When the first international visitors arrived from Europe and looked at the area where our house now stands, about five miles from their Sydney Cove landing site, they liked what they saw. Trees – good for boat-building. Mr Thomas Moore snapped up the timber rights, since the Cadigal people who were the traditional owners didn’t seem to be using the forest for anything important as far as he could see.Then in 1824 the flamboyant barrister Dr Robert Wardell arrived in the new colony, bought 800 hectares of land around our place and built himself a grand house on the site that became Fort St High School. Now it’s sandwiched between Kennard’s Self Storage warehouse and Rick Damelian car yards.
Wardell Rd runs from the Georgiou’s Chocolate Factory down to the golf course at the Cook’s River, where Dr Wardell used to take guests to hunt the deer he’d introduced. They must have been good shots, because the deer are all gone now. Dr Wardell himself was murdered by runaway convicts in 1834, while he was out for a Sunday ride on his estate. The Cook’s River is rather safer these days, and one of my favourite Sunday rides is along the cycleway.
Georgiou’s, on busy New Canterbury Rd, is Petersham’s most popular tourist attraction. It’s an untidy block of a building, but on weekdays buses line up outside it and people on organised shopping tours spill out to buy cheap choccies. Inside it’s a Willy Wonka’s Wonderland of teeth-rotting confectionery from around the world.
New Canterbury Rd is Petersham’s main drag, choked with buses, trucks and cars, overhung with power lines and too narrow to allow much in the way of trendy trattorias. This is a pity, because there are some fine 19th century buildings and small cafes, delis and cake shops which like to seat customers outside. Most manage a small table or two, but the traffic fumes and noise make them unpleasant places to linger.
Over the past couple of decades, Petersham has become Sydney’s Little Portugal. If there’s any reason for visitors to include Petersham on their itinerary, it’s the Portuguese cuisine.Gloria’s in Audley St is a Petersham institution. The first Portuguese cafe in town, it still attracts the local Portuguese and Brazilian community, mainly men, who sit outside drinking coffee or beer or both, at any time of day.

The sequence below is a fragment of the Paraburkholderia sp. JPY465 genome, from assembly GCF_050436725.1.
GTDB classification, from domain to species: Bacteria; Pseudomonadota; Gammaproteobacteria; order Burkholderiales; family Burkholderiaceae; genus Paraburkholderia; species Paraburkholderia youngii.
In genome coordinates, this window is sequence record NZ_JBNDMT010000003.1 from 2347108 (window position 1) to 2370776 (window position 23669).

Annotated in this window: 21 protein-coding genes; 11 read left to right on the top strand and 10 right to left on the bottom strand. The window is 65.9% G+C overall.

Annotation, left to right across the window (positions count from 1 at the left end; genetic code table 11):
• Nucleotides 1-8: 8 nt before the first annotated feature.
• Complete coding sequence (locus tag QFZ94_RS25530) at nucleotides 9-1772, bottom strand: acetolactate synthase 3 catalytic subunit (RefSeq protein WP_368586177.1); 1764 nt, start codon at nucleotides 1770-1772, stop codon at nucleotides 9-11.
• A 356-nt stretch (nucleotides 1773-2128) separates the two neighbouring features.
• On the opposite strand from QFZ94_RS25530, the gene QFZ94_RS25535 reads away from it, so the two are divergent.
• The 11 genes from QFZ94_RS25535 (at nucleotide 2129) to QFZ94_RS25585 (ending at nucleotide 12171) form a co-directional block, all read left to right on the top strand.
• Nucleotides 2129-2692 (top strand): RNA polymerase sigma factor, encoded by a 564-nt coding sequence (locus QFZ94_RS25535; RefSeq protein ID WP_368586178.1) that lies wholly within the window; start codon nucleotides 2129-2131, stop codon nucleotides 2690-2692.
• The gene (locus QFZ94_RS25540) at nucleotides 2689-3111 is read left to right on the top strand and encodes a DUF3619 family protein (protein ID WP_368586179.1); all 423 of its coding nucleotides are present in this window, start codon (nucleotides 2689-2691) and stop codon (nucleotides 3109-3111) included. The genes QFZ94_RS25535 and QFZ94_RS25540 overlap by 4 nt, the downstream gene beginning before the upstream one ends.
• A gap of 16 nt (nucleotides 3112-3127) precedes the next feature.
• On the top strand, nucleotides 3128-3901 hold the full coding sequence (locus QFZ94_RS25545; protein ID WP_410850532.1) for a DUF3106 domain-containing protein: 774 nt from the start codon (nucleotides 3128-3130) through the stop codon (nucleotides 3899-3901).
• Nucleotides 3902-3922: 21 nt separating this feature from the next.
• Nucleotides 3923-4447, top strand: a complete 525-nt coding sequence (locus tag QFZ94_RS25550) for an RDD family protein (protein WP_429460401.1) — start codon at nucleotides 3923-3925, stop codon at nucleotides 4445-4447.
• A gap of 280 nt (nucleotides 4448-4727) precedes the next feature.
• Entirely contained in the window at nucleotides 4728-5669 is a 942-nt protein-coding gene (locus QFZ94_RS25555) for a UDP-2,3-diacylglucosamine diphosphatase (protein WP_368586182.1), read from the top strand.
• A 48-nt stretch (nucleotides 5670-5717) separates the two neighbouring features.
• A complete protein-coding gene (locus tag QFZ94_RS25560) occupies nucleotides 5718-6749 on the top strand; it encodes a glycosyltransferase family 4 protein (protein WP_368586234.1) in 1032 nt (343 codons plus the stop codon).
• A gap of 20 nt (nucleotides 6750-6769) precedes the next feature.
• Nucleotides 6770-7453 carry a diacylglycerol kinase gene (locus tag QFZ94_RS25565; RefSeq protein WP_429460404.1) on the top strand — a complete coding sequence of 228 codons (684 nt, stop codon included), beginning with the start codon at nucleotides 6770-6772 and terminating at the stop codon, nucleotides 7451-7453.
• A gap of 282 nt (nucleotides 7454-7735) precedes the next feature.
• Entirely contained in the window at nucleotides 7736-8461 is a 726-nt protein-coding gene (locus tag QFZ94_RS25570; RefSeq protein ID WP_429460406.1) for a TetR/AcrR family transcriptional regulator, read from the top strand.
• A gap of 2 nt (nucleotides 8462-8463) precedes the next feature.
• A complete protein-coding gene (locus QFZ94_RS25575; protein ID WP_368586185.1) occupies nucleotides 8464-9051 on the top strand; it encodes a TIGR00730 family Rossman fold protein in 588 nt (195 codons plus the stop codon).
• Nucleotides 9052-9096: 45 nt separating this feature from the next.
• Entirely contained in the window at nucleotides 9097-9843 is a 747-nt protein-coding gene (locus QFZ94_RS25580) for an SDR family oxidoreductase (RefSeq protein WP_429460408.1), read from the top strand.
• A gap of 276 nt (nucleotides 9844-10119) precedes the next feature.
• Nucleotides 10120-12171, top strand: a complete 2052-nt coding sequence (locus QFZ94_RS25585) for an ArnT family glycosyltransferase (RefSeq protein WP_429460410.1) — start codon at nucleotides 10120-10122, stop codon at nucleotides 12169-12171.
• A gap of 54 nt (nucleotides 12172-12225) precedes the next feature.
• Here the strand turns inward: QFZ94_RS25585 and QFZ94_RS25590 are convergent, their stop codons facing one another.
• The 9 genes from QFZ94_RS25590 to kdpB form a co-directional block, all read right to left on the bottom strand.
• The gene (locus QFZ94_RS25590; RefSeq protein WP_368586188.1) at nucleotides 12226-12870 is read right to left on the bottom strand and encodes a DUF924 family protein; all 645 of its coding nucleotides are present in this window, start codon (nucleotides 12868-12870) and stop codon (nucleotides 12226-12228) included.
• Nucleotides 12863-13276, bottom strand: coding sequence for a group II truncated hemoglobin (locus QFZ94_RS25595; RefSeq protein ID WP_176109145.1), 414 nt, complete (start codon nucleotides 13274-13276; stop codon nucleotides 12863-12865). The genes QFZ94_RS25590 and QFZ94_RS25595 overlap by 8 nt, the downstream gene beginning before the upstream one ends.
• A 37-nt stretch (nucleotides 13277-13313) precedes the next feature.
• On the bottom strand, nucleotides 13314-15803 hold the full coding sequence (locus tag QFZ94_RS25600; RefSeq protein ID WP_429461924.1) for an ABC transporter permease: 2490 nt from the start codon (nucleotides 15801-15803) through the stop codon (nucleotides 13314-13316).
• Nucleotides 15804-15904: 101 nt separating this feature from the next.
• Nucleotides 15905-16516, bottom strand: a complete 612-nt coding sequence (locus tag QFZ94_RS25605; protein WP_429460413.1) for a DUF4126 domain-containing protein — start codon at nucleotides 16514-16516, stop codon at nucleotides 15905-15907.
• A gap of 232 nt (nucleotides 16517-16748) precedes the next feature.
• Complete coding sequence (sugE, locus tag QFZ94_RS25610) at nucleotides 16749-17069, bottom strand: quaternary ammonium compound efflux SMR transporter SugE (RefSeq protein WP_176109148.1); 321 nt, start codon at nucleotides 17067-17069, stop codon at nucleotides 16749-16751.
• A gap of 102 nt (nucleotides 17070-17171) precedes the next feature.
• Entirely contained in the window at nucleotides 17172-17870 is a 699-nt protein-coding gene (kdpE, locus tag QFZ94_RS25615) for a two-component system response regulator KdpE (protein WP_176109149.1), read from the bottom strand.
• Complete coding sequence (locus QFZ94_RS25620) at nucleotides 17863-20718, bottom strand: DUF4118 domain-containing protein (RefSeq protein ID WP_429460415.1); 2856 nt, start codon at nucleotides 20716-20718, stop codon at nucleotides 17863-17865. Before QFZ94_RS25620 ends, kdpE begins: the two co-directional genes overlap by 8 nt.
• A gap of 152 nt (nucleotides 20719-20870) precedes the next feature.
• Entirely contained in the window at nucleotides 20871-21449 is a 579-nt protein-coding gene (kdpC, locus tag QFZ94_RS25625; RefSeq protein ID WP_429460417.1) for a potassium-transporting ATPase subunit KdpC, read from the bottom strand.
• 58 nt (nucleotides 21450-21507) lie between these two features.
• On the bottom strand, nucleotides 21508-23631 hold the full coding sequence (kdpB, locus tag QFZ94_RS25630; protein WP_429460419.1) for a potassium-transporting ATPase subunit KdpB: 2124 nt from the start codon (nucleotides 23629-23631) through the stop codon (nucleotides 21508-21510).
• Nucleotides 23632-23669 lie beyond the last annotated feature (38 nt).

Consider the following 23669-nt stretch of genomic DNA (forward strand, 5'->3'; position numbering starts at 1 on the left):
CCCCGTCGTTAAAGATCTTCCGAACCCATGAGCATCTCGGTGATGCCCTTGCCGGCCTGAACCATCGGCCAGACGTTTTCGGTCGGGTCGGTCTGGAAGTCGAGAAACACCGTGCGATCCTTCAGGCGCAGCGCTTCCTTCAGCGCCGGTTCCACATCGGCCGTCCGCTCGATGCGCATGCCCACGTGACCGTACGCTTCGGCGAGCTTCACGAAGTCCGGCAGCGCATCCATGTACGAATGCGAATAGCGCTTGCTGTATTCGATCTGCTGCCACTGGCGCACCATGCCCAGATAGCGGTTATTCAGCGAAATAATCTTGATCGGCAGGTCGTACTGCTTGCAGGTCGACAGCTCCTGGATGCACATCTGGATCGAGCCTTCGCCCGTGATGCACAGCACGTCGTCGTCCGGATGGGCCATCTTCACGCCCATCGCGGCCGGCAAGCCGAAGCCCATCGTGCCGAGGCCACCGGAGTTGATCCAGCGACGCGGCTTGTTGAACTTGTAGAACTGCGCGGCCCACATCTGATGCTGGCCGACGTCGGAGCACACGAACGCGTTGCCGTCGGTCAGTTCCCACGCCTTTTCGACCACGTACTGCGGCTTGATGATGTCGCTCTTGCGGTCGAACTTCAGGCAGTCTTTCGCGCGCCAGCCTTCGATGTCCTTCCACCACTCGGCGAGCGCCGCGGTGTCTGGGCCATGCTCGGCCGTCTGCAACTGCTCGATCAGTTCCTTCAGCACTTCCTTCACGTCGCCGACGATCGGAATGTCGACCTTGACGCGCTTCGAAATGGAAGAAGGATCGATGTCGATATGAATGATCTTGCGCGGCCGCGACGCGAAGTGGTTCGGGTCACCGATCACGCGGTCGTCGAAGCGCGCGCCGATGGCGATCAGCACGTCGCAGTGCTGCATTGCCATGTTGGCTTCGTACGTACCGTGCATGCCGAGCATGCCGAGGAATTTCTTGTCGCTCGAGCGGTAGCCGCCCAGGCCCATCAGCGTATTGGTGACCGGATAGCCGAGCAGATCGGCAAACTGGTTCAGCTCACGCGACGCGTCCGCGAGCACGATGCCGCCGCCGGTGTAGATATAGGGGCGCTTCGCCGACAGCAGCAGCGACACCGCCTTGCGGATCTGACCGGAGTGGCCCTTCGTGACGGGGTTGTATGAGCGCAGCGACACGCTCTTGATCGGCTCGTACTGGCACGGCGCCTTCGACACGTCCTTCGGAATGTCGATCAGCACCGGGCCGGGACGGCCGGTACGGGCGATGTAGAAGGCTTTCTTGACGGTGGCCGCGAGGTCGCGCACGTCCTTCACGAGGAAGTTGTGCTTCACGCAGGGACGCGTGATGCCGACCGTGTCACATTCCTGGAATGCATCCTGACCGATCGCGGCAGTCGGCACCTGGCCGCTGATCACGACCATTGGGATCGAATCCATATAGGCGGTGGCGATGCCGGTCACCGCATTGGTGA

Several cafes sell the ‘belem’ custard tarts for which Portugal is renowned. Honeymoon Cafe used to have the best ones, until Sweet Belem opened across the road and offered serious competition. If you don’t know these tarts, you must try them. When we first moved here we quickly became addicted to the Frango’s chicken, butterflied, spit-roasted and brushed with chilli sauce.
The restaurants seem to play musical chairs on an annual basis. The proprietors of our favourite, O Pescador, moved back to Portugal last year, so their rivals Costa Do Sol jumped across the road into the gap they left, while Cafe Brazil zipped around the corner from Audley St to take over the vacant Costa premises. When we want a more up-market meal, we go to David Tsirekis’s excellent Greek restaurant Perama. The Sydney Good Food Guide has given David a hat, so the prices are up and bookings are needed, but David deserves his success. For quick cheap takeaway or home delivery, the Turkish pide down New Canterbury Rd is hard to beat.
Charlie’s Deli is the best known place to buy Portuguese ingredients, notably chorizo sausage and bacalhau, dried salt cod.
Mark cuts my hair. His place is not a salon and he doesn’t do coiffure. He’s not a ‘hairdresser’; he’s a barber, he cuts blokes’ hair only, and you can be guaranteed of a joke and a chat about the cricket and the footy. Mark and I always know better than those stupid team selectors.
To celebrate the Portuguese-ness (or Portugosity?) of the area, the local council commissioned a wall of tiles (photo above) below the Down Under petrol station, designed by Luis Geraldes. Luis was born in Portugal, then grew up in Angola until being forced to flee by the civil war and coming to Australia as a refugee. Nobody seems to know what his wall means. Luis says he’s influenced by the ‘metaphysical and the spiritual’, but who ever understands artists when they talk about their work? Let the art speak for itself, I say. At least it’s different and too slippery for graffiti to adhere to.
If New Canterbury Rd is one of Sydney’s less picturesque spots, there is pleasant Petersham architecture a little to its north. The original Petersham railway station building has been superceded by a more modern platform, but is still there, now serving as a training centre for railway workers.
Petersham Park is a green oasis squeezed between the railway line and busy Parramatta Rd. What used to be the simple outdoor ‘Petersham Pool’ is being upgraded and is now the Fanny Durack Aquatic Centre, named after the remarkable Sarah ‘Fanny’ Durack, Olympic gold medallist (100 metres, Stockholm 1912) and holder of every world swimming record, from 100 yards to the mile, during the late 1910s. She spent the last years of her life in nearby Douglas St, Stanmore.
Cricket tragics, self included, will wish they’d been at Petersham Oval in 1926 when a slight 18 year old made his way to the centre for his grade cricket debut. Don Bradman (still the greatest cricketer the world has seen) scored a century and took three wickets.
So that’s Petersham, perhaps not so strong on sights and activities but it has a bit of history, a murder and plenty to eat.TRIP NOTES:
GETTING THERE: Petersham is 11 minutes from Sydney Central by train (Inner West Line) or 19 minutes on bus 412 or 428.
EATING THERE: Just walk down New Canterbury Rd and Audley St and you won’t starve.
STAYING THERE: Well, we can’t have everyone at our place…